UMDNJ biochemist to research into mechanisms that control gene expression in mitochondria
Published on March 1, 2013 at 12:17 AM
Dmitry Temiakov, PhD, a biochemist at the University of Medicine and Dentistry of New Jersey-School of Osteopathic Medicine, has received a five-year, $1.5 million grant from the National Institutes of Health (NIH) to fund research into the molecular mechanisms that control gene expression in mitochondria, the organelles that are the "power plants" of cellular activity. Defects in the normal cycle of genetic transfer in mitochondria are believed to play a role in the onset of conditions that include diabetes, cancer and age-related cognitive decline.
"Studies of the structure and function of the mitochondrial RNA polymerase (mtRNAP) and its initiation factors, as well as molecular mechanisms of transcription initiation, are important for understanding regulation of mitochondrial genome expression and maintenance of the organelle," Temiakov said. "Knowing this could lead to new treatments for the diseases that result from aberrant mitochondria activity."
Located within nearly all eukaryotic cells (cells with a distinct membrane-bound nucleus), mitochondria maintain their own DNA that is separate from that of the cell nucleus. Mitochondria are essential to metabolism, providing for the conversion of fuel (in the form of glucose) into the energy needed to manufacture the proteins and other components that cells need to survive. While scientists know that mitochondria are essential organelles, the mechanisms of expression of mitochondrial DNA are poorly understood, impeding the ability to treat or prevent mitochondrial diseases.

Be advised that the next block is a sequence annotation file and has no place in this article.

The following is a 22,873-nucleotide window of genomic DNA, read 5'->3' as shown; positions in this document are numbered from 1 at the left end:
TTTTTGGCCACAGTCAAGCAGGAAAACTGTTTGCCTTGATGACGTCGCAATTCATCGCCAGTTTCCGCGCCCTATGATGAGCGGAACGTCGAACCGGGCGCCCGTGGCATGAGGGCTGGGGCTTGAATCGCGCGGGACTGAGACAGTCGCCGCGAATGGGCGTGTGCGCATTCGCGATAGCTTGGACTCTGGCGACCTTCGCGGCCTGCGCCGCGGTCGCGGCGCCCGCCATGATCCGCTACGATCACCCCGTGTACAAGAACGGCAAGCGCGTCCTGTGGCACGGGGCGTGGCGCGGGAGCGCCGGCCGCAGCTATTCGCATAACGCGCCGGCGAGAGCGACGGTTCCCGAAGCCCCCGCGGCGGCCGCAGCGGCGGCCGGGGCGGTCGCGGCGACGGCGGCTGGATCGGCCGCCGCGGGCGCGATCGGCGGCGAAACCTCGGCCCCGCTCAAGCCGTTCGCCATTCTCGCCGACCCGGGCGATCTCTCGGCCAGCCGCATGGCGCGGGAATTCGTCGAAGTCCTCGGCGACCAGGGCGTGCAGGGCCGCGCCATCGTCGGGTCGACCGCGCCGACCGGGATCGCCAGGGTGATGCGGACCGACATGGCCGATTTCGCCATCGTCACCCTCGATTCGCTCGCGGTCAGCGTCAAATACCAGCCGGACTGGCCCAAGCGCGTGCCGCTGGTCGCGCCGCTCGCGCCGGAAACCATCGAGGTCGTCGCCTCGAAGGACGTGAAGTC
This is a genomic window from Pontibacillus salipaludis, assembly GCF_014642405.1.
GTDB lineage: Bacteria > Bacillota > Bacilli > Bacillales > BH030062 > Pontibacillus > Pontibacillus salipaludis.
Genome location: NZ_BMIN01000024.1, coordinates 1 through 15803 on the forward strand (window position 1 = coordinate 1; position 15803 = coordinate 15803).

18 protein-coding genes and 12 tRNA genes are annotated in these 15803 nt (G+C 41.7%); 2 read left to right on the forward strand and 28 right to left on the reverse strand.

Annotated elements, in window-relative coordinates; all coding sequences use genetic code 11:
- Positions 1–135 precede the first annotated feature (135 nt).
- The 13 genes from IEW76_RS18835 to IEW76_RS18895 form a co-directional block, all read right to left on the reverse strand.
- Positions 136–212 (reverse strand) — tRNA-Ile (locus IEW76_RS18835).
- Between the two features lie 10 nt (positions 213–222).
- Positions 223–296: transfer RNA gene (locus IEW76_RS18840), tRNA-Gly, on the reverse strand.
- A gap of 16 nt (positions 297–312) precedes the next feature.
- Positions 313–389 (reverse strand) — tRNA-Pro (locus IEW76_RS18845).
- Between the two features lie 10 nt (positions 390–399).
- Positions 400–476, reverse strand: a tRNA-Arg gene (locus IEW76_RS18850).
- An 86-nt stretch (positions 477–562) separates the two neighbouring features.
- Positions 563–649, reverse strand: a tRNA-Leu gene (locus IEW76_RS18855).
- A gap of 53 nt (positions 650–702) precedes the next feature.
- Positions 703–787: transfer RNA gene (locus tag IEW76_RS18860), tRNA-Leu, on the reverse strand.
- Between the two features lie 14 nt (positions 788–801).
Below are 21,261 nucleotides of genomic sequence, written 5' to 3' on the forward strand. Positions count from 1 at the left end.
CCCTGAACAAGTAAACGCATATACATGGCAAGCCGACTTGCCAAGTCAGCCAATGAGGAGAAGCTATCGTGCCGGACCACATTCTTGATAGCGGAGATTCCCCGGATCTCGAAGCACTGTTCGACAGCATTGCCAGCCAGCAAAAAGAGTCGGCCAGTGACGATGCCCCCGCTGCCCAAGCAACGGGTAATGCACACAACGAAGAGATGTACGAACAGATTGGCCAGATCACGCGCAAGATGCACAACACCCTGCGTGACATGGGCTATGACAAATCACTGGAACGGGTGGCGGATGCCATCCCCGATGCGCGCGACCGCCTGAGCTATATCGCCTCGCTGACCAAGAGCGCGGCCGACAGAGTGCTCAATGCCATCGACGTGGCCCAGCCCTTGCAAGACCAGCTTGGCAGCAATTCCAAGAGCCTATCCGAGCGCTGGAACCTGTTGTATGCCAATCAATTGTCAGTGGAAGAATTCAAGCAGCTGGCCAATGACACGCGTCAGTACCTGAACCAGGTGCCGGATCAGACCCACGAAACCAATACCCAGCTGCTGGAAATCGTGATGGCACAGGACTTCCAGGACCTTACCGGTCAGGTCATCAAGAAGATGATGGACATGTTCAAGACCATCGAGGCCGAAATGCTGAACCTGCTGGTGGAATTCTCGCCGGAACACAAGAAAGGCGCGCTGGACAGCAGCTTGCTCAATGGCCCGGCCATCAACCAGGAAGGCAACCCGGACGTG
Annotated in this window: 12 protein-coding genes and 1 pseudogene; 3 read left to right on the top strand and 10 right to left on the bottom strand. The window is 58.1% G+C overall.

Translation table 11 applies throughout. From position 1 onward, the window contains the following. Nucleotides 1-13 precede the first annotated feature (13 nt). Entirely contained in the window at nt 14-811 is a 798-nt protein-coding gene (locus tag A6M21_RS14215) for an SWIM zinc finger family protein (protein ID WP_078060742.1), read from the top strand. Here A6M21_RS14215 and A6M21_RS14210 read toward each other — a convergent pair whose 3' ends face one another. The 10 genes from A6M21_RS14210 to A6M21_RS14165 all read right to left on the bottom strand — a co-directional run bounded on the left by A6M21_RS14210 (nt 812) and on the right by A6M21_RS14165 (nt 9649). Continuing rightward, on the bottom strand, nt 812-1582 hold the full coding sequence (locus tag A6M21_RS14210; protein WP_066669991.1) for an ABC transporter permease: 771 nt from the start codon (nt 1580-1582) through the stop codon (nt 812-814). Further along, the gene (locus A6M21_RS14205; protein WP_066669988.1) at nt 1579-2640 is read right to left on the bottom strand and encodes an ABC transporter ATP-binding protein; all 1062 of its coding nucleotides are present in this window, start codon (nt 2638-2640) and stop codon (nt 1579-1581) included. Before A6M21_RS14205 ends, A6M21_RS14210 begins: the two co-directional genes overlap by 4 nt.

"Our studies will focus on the basal transcription machinery in human mitochondria with the goal of elucidation of molecular mechanisms of transcription initiation, an important step in mitochondrial gene expression," Temiakov explained. "By determining ways to control or change the steps involved in the transcription cycle, we may be able to develop new ways to treat mitochondria-associated diseases."
University of Medicine and Dentistry of New Jersey